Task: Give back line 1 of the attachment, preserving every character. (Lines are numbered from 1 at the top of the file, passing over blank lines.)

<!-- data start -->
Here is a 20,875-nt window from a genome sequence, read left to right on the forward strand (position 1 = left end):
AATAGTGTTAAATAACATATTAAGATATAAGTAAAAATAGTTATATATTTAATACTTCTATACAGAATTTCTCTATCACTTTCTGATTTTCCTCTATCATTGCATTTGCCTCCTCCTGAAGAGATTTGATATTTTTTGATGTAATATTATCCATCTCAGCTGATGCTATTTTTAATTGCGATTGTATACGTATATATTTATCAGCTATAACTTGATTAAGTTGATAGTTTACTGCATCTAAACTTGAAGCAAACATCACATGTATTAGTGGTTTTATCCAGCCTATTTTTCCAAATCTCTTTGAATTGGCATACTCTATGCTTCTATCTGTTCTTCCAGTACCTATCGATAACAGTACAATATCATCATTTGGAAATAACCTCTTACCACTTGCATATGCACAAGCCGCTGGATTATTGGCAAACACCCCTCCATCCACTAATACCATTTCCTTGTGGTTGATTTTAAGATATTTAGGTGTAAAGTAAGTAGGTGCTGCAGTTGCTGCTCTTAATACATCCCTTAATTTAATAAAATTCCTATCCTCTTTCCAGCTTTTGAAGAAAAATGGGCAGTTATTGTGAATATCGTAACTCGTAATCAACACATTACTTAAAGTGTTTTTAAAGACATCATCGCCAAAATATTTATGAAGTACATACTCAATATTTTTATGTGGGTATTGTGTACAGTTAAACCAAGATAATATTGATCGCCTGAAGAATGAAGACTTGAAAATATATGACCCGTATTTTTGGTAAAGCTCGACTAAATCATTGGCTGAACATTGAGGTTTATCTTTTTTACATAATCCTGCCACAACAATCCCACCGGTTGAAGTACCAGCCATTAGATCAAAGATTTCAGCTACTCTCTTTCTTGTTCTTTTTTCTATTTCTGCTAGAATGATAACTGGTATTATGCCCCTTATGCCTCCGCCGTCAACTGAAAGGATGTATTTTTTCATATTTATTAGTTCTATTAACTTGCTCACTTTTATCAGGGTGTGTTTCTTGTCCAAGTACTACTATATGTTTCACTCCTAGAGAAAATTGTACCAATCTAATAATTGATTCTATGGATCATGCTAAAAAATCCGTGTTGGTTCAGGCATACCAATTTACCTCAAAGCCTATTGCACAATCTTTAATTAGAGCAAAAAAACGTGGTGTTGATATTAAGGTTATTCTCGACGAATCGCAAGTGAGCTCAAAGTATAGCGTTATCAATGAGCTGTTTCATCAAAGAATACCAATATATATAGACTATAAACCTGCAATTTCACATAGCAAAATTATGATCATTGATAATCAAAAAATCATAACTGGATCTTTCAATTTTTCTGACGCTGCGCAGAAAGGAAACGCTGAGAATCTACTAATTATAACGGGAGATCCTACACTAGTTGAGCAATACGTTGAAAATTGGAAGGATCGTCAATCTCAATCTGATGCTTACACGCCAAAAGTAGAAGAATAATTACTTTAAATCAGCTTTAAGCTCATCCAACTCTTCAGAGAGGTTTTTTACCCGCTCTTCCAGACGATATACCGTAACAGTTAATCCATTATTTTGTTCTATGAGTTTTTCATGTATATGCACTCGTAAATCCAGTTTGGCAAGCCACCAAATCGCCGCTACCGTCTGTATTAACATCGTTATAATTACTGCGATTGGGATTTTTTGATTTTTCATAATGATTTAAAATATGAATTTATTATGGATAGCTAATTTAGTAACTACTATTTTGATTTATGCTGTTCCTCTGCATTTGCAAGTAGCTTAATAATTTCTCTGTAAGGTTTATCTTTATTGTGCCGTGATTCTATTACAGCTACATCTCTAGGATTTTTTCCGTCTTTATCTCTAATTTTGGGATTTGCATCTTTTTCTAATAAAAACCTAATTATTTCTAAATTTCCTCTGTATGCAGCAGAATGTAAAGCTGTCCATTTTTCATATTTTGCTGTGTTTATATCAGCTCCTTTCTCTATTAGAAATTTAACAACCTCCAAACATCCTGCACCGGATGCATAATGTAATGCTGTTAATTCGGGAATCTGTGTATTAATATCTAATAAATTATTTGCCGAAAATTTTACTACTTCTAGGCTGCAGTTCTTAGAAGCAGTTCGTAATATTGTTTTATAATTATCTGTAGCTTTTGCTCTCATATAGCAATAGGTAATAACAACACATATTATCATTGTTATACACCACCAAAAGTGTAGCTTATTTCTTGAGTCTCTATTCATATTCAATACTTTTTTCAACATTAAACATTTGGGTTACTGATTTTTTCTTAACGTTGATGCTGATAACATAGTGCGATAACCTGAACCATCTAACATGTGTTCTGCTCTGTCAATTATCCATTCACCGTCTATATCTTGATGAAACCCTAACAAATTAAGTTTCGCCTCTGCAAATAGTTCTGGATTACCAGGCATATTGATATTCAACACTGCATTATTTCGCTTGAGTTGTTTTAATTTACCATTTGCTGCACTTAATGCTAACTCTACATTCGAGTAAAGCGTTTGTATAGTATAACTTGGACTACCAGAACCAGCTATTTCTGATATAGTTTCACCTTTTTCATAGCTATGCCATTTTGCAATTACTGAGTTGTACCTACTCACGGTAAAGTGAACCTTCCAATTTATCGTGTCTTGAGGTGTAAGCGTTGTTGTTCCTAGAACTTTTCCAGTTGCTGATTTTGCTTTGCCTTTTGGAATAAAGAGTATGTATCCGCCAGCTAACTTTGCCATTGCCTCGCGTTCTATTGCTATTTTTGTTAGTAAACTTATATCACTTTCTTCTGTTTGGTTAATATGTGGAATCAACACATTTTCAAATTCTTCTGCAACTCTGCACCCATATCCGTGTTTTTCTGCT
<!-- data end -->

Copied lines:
Here is a 20,875-nt window from a genome sequence, read left to right on the forward strand (position 1 = left end):